“Chaka’s going to prison,” I said to fellow reporter, sitting at my desk.
That was nearly two years ago, long before U. S. Rep Chaka Fattah was charged with a crime.
Federal prosecutors had filed court documents stating that Fattah, then identified as “elected official A” had orchestrated the theft of federal grant and charitable donations to repay an illegal campaign loan.
That document detailed a series of transactions in which $600,000 was zapped among the bank accounts of non-profits and businesses run by Fattah associates, landing in the hands of the rich guy who’d made the illegal loan.
If there was a benign explanation for those wire transfers, I figured, we’d know it and Fattah and his friends wouldn’t be in this soup.
But I knew I could be wrong.
We didn’t know Fattah’s side of the story, and I was anxious to hear it.
Fattah cheerfully dismissed the allegations, then and later when he was charged with conspiracy, fraud and bribery.
He said he looked forward to a trial, and promised he wouldn’t rely on the “reasonable doubt” standard to gain acquittal.
“I plan to prove my innocence,” he said.
But at trial, Fattah declined to take the stand, and his co-defendants also kept their seats. The jury heard plenty from their attorneys, but not a convincing explanation for those wire transfers.
There was more, of course – Fattah’s use of campaign funds to pay his son’s college costs; his attempts to get federal funding for a non-existent environmental group to pay a political operative he owed money to; and the money sent his way by a rich guy Fattah promoted for an ambassadorship.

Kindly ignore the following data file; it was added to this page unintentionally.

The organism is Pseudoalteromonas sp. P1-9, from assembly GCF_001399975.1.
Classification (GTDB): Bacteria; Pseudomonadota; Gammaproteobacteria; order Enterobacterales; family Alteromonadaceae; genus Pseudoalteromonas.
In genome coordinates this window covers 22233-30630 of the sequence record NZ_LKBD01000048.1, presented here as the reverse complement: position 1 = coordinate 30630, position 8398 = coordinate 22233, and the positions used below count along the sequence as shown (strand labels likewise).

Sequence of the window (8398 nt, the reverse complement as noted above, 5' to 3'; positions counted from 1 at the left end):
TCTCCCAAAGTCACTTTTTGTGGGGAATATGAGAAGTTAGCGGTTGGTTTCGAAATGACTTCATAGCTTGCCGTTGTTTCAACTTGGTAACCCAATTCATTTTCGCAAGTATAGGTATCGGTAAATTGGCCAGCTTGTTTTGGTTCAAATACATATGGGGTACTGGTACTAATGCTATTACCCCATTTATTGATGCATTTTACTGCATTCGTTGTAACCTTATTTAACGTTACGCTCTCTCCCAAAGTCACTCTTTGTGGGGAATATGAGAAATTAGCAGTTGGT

On that last item, the jury heard former Gov. Ed Rendell scold prosecutors for making friendship a federal crime. They listened, and convicted Fattah and rich guy.
Note to Rendell: If you think it’s okay for an elected official to take thousands of dollars from a “friend” and use the power of his office to advance his friend’s career and give his girlfriend a job, you need to think again.
Given Fattah’s financial problems, I’m sure he’d like to hold on to his Congressional office and the salary as long as possible.
But this will be embarrassing for House Democrats, and for Philadelphia, which doesn’t want stories about how the city hosting a historic Democratic convention has a sitting Congressman who’s a convicted felon.
The sooner we get this behind us, the better.